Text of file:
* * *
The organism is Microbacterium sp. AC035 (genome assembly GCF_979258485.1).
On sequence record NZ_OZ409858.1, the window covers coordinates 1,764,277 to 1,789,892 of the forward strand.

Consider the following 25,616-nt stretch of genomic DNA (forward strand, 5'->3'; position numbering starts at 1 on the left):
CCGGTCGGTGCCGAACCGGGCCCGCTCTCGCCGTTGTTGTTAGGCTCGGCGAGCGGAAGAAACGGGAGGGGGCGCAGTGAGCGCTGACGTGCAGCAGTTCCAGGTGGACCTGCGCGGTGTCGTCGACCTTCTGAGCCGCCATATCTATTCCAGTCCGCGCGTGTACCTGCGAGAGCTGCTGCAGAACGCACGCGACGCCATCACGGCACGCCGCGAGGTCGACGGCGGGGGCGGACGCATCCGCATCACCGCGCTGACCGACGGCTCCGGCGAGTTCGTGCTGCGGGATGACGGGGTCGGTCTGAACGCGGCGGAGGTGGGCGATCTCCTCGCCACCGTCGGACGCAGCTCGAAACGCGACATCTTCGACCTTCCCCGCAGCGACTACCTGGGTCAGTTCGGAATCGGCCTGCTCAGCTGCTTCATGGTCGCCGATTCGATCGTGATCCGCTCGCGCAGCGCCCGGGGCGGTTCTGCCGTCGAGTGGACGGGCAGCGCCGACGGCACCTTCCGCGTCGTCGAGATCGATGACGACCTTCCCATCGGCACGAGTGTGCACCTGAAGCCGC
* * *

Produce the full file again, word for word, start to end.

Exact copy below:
The organism is Microbacterium sp. AC035 (genome assembly GCF_979258485.1).
On sequence record NZ_OZ409858.1, the window covers coordinates 1,764,277 to 1,789,892 of the forward strand.

Consider the following 25,616-nt stretch of genomic DNA (forward strand, 5'->3'; position numbering starts at 1 on the left):
CCGGTCGGTGCCGAACCGGGCCCGCTCTCGCCGTTGTTGTTAGGCTCGGCGAGCGGAAGAAACGGGAGGGGGCGCAGTGAGCGCTGACGTGCAGCAGTTCCAGGTGGACCTGCGCGGTGTCGTCGACCTTCTGAGCCGCCATATCTATTCCAGTCCGCGCGTGTACCTGCGAGAGCTGCTGCAGAACGCACGCGACGCCATCACGGCACGCCGCGAGGTCGACGGCGGGGGCGGACGCATCCGCATCACCGCGCTGACCGACGGCTCCGGCGAGTTCGTGCTGCGGGATGACGGGGTCGGTCTGAACGCGGCGGAGGTGGGCGATCTCCTCGCCACCGTCGGACGCAGCTCGAAACGCGACATCTTCGACCTTCCCCGCAGCGACTACCTGGGTCAGTTCGGAATCGGCCTGCTCAGCTGCTTCATGGTCGCCGATTCGATCGTGATCCGCTCGCGCAGCGCCCGGGGCGGTTCTGCCGTCGAGTGGACGGGCAGCGCCGACGGCACCTTCCGCGTCGTCGAGATCGATGACGACCTTCCCATCGGCACGAGTGTGCACCTGAAGCCGC